Fifteen years ago this week, the sound of American rock was changed forever when Linkin Park released their debut album ‘Hybrid Theory’, to instant commercial success. The band had endured name changes, member swaps and label purgatory prior to its October 2000 release, but the obstacles they hurdled help shape what would become a game-changing release. To celebrate its 15th Birthday, NME has delved deep into the history of ‘Hybrid Theory’ to present the full story behind one of the noughties' most influential albums.
Band mastermind Mike Shinoda revealed to Radio 1 last week that large swathes of material were written in his parent’s home, but that the group were still hunting for a record deal in the year prior to ‘Hybrid Theory’’s release. Their nine-track demo was rejected by numerous labels, despite the arrival of inspirational new singer, Chester Bennington. Ultimately, seven of those original demo tracks would make it onto ‘Hybrid Theory’, including future singles ‘Points of Authority’ and ‘By Myself’.
Key single ‘In The End’ was formulated when Shinoda locked himself in the band’s windowless rehearsal studio for over 24 hours in order to come up with a new song. He later suggested that the area surrounding the studio – on LA’s Hollywood and Vine, amid “prostitutes, pimps and cheap Mexican restaurants” – shaped the album’s heavy sound.
THE STUDIO SESSIONS
Initially Linkin Park struggled to find a producer to work with the record. Eventually their new Warners A&R man Jeff Blue persuaded Don Gilmore – who would go on to produce records for Duran Duran and Good Charlotte – to take a chance on the unknown band.
During the fast-paced sessions, lasting just four weeks, Shinoda’s rap verses were almost entirely re-written. Bennington was also persuaded to develop a new, harsher singing style, cementing Linkin Park’s distinctive dual vocal attack. Following the departure of previous session players, lead guitarist Brad Delson also played bass on most of the record.
‘Hybrid Theory’ spawned several successful singles, none more impactful than the dramatic ‘Crawling’. Penned by Bennington, it reflects on his time addicted to hard drugs including cocaine and crystal meth, as well as the sexual abuse he suffered as a child. The song went on to win a Grammy for Best Hard Rock performance in 2002.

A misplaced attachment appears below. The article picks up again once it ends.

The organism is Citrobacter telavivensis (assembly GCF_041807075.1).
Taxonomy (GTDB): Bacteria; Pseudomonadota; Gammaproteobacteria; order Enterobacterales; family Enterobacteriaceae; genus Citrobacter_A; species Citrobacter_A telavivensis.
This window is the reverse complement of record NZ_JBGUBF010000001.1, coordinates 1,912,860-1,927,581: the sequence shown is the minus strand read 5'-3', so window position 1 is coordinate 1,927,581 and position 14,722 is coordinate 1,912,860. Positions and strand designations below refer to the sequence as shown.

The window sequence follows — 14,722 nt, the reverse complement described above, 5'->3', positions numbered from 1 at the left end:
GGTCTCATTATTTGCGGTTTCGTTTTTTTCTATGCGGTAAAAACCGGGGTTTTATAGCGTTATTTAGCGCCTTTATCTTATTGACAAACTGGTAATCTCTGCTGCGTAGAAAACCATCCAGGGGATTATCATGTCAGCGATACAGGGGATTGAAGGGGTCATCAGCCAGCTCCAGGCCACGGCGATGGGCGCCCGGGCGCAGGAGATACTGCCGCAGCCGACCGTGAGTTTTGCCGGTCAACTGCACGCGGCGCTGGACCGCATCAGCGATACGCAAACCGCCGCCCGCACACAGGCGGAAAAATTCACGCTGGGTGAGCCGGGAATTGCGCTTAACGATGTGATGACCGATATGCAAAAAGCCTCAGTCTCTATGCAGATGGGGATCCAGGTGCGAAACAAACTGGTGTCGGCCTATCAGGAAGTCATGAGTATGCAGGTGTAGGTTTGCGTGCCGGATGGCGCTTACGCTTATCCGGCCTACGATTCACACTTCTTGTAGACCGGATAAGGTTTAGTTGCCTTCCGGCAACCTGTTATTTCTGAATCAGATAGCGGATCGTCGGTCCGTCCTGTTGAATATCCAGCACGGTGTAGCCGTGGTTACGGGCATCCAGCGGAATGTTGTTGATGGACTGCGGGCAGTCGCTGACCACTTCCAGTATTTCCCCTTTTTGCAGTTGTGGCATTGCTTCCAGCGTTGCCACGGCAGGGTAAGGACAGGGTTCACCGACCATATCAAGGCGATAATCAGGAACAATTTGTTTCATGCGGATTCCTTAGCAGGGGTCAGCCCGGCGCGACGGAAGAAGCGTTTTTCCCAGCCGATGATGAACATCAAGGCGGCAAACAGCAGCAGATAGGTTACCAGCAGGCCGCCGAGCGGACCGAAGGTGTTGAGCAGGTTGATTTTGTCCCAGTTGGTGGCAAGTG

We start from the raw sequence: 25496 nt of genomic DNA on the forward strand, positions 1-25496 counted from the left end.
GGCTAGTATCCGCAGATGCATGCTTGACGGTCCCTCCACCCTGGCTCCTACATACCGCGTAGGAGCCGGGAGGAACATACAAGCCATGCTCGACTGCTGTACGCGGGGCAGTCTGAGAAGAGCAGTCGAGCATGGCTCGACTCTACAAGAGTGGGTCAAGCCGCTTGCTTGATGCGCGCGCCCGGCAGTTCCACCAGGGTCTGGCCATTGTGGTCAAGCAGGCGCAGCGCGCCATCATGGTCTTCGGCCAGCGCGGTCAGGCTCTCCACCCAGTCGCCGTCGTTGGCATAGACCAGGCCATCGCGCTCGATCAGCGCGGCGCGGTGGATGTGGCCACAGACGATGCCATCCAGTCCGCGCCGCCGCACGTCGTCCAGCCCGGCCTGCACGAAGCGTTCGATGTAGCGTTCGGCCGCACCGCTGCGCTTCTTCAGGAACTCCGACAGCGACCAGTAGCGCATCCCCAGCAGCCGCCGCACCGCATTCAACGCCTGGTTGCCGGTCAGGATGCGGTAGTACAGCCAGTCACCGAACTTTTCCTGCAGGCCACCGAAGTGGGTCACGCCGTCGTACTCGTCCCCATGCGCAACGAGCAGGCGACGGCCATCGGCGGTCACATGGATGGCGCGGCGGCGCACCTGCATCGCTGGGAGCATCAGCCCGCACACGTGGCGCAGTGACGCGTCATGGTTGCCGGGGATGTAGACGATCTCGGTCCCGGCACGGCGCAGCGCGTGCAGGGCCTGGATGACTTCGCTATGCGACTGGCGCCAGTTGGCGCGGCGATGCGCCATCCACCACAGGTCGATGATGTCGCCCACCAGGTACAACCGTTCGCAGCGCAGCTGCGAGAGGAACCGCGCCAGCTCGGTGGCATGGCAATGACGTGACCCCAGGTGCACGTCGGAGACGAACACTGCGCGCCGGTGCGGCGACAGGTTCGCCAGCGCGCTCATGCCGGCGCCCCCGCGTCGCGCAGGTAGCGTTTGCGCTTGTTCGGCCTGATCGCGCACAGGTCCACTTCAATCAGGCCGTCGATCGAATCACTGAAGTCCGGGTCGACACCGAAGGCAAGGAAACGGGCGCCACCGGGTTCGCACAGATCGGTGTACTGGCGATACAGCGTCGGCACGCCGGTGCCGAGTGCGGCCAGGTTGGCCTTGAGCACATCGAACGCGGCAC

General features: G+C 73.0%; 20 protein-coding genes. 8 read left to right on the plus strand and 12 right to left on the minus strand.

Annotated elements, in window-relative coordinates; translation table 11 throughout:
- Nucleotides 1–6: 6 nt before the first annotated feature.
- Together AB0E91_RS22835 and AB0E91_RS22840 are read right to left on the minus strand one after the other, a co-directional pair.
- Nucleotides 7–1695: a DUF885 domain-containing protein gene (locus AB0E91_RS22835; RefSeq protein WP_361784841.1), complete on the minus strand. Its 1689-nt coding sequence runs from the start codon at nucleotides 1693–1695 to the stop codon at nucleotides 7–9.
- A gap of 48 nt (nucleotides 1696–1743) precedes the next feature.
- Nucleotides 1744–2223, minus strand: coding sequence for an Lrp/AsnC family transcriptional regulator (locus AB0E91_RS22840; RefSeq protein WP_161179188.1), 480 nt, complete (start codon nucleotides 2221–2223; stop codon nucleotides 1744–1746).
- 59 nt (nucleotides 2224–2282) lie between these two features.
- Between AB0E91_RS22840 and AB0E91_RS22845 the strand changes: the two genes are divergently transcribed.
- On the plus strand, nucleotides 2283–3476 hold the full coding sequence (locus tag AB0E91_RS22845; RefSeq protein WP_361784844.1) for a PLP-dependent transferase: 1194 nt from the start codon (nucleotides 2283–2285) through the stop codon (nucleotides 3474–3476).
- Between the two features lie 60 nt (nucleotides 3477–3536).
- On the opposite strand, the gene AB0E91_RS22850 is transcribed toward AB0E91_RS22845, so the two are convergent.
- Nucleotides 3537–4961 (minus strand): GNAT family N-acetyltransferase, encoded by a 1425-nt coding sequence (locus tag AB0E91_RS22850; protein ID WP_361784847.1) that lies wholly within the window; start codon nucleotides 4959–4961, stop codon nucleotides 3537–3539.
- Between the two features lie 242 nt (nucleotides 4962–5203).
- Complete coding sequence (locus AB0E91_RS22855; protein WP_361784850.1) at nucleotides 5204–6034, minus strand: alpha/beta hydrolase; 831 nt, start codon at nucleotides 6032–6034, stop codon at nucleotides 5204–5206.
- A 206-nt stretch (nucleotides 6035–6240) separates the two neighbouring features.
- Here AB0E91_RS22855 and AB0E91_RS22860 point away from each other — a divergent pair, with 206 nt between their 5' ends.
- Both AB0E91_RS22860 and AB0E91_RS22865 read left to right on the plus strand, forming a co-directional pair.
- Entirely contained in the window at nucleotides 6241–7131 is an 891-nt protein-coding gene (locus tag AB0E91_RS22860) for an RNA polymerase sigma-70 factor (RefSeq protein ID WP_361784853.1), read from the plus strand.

The fiery ‘One Step Closer’ was written in direct response to the band’s label when Shinoda felt that they “tried to get me kicked out of the band”. He noted in a 2015 interview that the betrayal brought the group “closer together” and they penned the song in response, with Bennington’s famous “Shut up when I’m talking to you!” line being a direct message for the meddling label.
‘Points of Authority’ also showcased ‘Hybrid Theory’s ability to marry electronic aspects with a harder, metal sound. Drummer Rob Bourdon described the unorthodox process behind the song’s conception: “Brad wrote this riff, then went home. Mike decided to cut it up into different pieces and rearranged them on the computer. Brad had to learn his own part from the computer.”
Having worked previously as a graphic designer, Shinoda took it upon himself to generate the artwork for ‘Hybrid Theory’. Using Linkin Park’s musical sound as a signpost, Shinoda illustrated the image of a spray-painted soldier tipped with dragonfly wings. Scattered on the wall behind the soldier are various lyrics from the album. “The idea of bringing heavy elements and some softer elements of music together was represented through the visual art of this album,” noted Bennington in 2003.
‘Hybrid Theory’ was an instant success on its release on October 24 2000. In the first week, it shifted 50,000 copies in the United States alone and was certified gold after only five weeks. The album stayed in the Billboard 200 for 105 consecutive weeks, becoming the best-selling album of 2001. It also reached the Top 10 in the UK, Sweden, New Zealand, Australia, Finland and Switzerland and was nominated for three Grammy awards, winning one. 15 years on, ‘Hybrid Theory’ is considered to be nu-metal’s ‘breakthrough’ moment. It opened up the mainstream for bands like Slipknot – who months later peaked at No 3 in the American charts with ‘Iowa’ – and influenced current bands including Bring Me The Horizon and Of Mice & Men. In 2014, Linkin Park performed the entire album for the first time during their headline appearance at Download Festival.